17 Jun 2011 4 Comments
Is there anything sweeter than the smell of dirt? I don’t mean the dirt in my garden, or the dirt and dust of outdoor living. No, I’m talking about the sweet scent of dirt that clings to my son on a daily basis, the aroma that hovers about him, follows him as he runs through the house at top speed, leaps over sofas in a single bound, jumps, twists in mid-air as he pushes off from an armrest managing a karate chop and kick before landing on his feet.
My son is amazing. He smells like dirt and a myriad of other things I (thankfully) cannot identify, nor do I want to know their origin. He dots the house on a regular basis with his tale-tell markings, adding to my list of things to clean. But it all becomes irrelevant when he careens through the room, throws himself onto the seat beside me and wraps his skinny little arms around my neck. The boy can hug like the coziest of bears! He snuggles close, wedges his toes between my legs (to become at one with me, I think), flashes that brilliant toothless smile and says, ”Hi, Mommy.”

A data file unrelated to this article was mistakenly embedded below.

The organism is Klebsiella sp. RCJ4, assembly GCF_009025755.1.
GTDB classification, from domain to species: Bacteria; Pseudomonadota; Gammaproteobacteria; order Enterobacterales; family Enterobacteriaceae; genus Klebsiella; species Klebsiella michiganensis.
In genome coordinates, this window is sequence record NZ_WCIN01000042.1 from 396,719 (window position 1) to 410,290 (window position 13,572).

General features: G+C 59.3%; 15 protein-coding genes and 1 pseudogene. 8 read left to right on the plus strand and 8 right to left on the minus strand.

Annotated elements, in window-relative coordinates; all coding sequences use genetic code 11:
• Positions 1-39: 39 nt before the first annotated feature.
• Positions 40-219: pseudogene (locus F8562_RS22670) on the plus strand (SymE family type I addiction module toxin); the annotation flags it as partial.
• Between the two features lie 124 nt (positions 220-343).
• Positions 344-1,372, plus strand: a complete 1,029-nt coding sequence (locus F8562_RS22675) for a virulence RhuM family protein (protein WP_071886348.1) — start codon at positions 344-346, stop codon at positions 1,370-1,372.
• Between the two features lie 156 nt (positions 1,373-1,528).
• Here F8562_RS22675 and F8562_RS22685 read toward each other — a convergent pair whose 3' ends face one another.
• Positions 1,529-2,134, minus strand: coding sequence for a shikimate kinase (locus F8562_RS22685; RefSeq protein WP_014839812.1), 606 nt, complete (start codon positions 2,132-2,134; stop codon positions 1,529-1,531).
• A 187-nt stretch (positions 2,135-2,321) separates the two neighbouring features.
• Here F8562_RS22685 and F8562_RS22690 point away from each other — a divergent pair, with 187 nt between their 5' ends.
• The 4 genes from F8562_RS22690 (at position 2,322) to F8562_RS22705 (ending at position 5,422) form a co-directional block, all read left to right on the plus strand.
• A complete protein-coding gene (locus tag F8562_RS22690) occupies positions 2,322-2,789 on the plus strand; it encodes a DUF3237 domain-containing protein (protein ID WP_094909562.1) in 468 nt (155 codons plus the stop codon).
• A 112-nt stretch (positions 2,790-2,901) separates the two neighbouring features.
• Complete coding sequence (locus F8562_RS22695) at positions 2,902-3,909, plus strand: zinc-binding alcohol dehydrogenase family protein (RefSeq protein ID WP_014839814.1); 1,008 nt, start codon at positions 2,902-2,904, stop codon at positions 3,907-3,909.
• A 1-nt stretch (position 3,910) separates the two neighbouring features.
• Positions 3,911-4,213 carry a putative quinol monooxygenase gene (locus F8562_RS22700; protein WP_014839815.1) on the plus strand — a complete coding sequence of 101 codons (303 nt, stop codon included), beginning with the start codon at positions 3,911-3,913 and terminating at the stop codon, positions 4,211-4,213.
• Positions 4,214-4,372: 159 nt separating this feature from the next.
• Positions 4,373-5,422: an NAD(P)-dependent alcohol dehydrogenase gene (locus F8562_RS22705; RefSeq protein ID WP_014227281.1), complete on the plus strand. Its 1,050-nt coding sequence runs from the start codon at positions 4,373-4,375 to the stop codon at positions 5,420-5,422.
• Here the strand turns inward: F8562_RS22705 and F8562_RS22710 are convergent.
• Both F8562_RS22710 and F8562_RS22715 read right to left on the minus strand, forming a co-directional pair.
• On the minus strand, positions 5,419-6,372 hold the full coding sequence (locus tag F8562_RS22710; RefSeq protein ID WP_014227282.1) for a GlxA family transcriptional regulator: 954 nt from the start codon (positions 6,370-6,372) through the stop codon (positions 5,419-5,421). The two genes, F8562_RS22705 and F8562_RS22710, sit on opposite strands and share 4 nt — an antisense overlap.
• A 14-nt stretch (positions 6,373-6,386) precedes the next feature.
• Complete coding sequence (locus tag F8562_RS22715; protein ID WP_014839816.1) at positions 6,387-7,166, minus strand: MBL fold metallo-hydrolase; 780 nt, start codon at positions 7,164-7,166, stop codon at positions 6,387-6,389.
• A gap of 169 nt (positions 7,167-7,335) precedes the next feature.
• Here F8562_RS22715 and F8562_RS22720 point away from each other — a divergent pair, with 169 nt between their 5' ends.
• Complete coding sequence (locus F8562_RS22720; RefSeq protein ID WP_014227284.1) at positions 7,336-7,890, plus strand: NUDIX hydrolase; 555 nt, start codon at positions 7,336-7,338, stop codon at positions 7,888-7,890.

Warm ripples of love shoot straight out from my heart. Short and sweet, he gets right to the point. I’d expect nothing less from my little man-in-training (his father’s not big on love talk, either). Full of life, packed with love, he wants nothing more than to be with his mother–at the moment.
The minute Dad walks in it will be game over for Mom. Like boys and bikes, fishing and skateboards, I don’t stand a chance when it comes to him and his dad.
But that’s okay. I’m a realist. I accept the realities of male-bonding and sashay right around them. After all, he’s helpful in the garden and helpful in the kitchen–after the friendly reminder to wash his hands.
Bright and energetic, boys are quick and sharp and they do love their mothers. After all, it’s my name he calls out in the middle of the night. It’s my side of the bed he seeks during the pre-dawn light. It’s my cheerful face he searches for in pick up line after school.
So each night, as he scrambles from my lap en route for his father, I let him go. Good practice for later. For one day he will love another woman, cherish and adore her (and call his mother once a week, if he knows what’s good for him!) and I will no longer be the center of his universe.
But until then, I’ll happily remain the love of his life. And the feeling is mutual, dirt devils and dust bunnies, my boy is decidedly adorable–stink and all!